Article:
Some people think baptism and christening are synonymous, but they are not entirely the same. While the word “christening” is not mentioned in the Bible, baptism is indicated as a requirement for salvation in Christ Jesus.
Christening is considered a religious rite by churches such as Catholic, Lutheran and Episcopal, whereas baptism is considered a commitment to God, typically when someone comes of age to know the difference between right and wrong and makes the choice to be baptized. One of the big differences between baptism and christening have to do with the way the ceremonies are performed. Baptism is commonly immersion in water of an adult or older child for remission of sins. It is also a time where you make a public commitment to Christ. During a christening, a priest or pastor sprinkles water on the child and parents affirm a baby’s commitment to Christ as well as setting forth a “proper” name for the child.
The family is a central part of a christening as they are professing a child’s faith in God and renouncing sin. This ceremony is sometimes called a child baptism. We see examples of the practice of baptism in the Bible. Matthew 3:16 is central to our understanding of baptism: “As soon as Jesus was baptized, He went up out of the water. At that moment heaven was opened, and He saw the Spirit of God descending like a dove and alighting on Him.” During baptism, individuals are making a conscious decision to dedicate their lives to Christ. While family may be present as witnesses, they are not serving as a representative on your behalf as they would in a christening ceremony.
The concept of christening which means “to bring to Christ” was developed over the first couple hundred years of the church. Scripture teaches that all since the time of Adam have a sin nature and as a result, people began think there needed to be a method for cleansing an infant from sin. There are those who believe that christening is not scriptural since infants are not capable of understanding sin or their need to be cleansed from it.
Scripture says we are born sinners and that we are by nature sinners as biblical evidence for original sin. Although the words “original sin” aren’t found together in Scripture, the doctrine is taught in many passages: “Therefore, just as sin came into the world through one man, and death through sin, and so death spread to all men because all sinned” (Romans 5:12); “one trespass led to condemnation for all men” (Romans 5:18); and “In Adam all die” (1 Corinthians 15:22). Knowing this, it is no wonder that David wrote in Psalm 51:5, “Behold, I was brought forth in iniquity, and in sin did my mother conceive me.” Ephesians is another book of the Bible that people connect with original sin. Ephesians 2:2 says that all people who are not in Christ are “sons of disobedience.” Ephesians 2:3 also establishes this, saying that we are all “by nature children of wrath.” If this is the case, it can only be because we are all by nature sinners. While God did not create the human race sinful, but upright, we fell into sin and became sinful due to the disobedience of Adam.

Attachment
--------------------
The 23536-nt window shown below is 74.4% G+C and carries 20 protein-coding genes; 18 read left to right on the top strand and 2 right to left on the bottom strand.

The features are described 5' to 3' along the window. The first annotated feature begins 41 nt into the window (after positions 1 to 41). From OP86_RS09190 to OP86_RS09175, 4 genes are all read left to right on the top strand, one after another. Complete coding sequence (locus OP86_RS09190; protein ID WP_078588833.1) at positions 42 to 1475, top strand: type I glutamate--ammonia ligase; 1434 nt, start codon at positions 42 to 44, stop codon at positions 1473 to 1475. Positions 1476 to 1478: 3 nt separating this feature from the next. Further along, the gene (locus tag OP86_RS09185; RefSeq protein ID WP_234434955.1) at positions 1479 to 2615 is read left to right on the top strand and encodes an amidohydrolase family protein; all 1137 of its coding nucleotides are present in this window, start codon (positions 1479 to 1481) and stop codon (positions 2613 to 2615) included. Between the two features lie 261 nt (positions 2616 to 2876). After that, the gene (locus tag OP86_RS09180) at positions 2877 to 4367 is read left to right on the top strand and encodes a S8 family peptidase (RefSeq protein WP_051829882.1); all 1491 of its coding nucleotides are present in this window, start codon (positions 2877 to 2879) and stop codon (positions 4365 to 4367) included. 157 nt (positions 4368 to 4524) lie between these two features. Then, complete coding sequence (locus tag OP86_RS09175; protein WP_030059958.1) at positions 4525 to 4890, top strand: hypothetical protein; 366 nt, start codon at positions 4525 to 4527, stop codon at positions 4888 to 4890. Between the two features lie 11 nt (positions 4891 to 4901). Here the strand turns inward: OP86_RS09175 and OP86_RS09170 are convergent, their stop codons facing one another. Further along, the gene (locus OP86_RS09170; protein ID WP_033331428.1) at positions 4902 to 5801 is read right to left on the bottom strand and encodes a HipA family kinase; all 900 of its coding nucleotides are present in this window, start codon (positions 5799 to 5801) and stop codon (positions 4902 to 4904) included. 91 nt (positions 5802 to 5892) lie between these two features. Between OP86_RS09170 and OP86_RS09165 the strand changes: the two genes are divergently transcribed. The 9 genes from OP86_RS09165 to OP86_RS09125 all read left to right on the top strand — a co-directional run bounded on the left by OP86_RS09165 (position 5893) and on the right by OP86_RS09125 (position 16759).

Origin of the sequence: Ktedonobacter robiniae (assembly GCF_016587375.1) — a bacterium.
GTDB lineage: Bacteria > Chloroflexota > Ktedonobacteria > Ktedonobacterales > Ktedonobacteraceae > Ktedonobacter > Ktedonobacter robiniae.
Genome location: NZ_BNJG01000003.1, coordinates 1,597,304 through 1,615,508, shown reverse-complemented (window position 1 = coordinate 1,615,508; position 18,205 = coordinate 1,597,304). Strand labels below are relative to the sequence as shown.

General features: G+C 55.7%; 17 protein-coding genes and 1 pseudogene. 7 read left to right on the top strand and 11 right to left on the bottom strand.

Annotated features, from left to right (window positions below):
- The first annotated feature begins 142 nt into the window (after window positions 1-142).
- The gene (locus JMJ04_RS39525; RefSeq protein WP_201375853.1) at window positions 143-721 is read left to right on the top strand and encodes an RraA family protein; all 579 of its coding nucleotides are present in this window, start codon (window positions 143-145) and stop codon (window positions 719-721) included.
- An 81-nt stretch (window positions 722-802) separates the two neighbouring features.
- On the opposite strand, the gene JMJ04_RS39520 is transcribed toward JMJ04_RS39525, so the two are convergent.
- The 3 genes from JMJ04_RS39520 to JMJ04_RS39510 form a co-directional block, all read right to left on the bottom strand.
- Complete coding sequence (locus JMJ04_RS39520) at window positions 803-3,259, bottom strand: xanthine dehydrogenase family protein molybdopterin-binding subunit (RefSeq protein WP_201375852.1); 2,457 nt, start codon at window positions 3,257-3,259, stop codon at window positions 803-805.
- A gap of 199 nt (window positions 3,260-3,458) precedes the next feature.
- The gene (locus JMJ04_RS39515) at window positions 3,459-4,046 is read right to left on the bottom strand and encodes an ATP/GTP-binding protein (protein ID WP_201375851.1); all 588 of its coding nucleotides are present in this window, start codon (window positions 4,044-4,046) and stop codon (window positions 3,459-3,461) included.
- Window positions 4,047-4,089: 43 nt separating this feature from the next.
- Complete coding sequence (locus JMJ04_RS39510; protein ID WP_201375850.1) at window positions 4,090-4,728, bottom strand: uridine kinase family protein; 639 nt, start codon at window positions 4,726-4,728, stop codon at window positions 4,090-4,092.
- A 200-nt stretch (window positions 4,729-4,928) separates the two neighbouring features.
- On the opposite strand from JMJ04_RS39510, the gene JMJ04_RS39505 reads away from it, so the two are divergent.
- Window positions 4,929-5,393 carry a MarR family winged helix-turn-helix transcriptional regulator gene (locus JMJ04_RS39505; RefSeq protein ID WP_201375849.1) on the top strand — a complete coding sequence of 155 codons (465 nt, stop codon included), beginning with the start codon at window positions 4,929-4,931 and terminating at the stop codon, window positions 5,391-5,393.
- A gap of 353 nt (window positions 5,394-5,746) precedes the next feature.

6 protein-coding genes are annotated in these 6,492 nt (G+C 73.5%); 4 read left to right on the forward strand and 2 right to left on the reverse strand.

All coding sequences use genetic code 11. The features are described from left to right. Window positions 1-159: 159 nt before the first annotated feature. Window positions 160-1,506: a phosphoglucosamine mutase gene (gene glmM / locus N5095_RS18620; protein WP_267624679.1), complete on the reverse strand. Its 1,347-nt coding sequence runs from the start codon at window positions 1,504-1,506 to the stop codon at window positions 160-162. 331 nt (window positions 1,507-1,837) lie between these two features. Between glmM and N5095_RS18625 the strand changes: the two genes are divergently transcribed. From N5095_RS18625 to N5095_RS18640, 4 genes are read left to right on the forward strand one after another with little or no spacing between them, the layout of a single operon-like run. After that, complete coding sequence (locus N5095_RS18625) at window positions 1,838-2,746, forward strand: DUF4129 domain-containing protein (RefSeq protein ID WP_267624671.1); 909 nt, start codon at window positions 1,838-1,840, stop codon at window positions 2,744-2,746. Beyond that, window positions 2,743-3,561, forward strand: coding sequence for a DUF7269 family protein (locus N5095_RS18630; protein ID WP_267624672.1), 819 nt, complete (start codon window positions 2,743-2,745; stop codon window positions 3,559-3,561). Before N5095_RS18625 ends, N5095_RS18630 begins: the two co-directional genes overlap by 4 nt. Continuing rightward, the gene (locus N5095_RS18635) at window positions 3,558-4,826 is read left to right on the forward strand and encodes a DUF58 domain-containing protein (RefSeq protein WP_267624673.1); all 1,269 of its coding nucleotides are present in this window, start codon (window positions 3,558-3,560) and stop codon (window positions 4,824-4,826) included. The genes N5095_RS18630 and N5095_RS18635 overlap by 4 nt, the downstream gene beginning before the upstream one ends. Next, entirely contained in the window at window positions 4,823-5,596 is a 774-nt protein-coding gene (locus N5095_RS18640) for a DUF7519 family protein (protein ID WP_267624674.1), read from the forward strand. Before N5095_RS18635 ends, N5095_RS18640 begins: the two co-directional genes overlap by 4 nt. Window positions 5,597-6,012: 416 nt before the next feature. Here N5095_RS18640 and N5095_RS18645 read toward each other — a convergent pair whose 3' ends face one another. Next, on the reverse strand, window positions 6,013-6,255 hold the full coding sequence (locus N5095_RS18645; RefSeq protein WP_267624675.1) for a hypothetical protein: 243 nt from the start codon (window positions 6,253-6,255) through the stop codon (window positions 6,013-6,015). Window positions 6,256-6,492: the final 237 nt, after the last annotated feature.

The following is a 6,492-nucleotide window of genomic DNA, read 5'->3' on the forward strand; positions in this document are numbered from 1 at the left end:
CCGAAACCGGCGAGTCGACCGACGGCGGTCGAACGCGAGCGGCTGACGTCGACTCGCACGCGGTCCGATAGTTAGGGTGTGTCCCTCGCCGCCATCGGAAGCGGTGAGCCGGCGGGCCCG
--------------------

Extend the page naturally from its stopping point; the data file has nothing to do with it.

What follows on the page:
Christians often fight over the doctrine of original sin. The ideas around it are not only important, but also powerful. The common description of the great chasm of sin is that we’re on one side and God is on the other, and Jesus’ cross provides a bridge over which we can walk to God again. But this isn’t a description of the Gospel and when we focus on this illustration, we lose sight of the fullness of its message. It’s a description of the story of original sin and original sin isn’t the Gospel. The Gospel is not the story of us being separated by sin from God. It’s the story of God who is for us and intent on being with us that God became human to help us embody the wholeness and fullness of life we’ve been made for. This isn’t the story of separation. It’s the story of invitation and participation. Original sin took us down the wrong path. It took us to a version of the Gospel where sin is the headline and separation is the norm. Because of this, we are in a desperate need of a turnaround.
Biblical baptism is taught in the New Testament to be a step of obedience before after a person has come to understand sin and its eternal consequences and also an individual’s need to be saved from sin. Jesus gave a command to His disciples about baptism: “Go therefore and make disciples of all nations, baptizing them in the name of the Father and of the Son and of the Holy Spirit, teaching them to observe all that I have commanded you. And behold, I am with you always, to the end of the age” (Matthew 28:19-20).
Ultimately, there is no mention of christening directly in the Bible, but there is also no biblical prohibition against it. The fact that the two words are used interchangeably leaves many people confused. What’s important is that we recognize our own sin and that we commit ourselves to being in relationship with Jesus.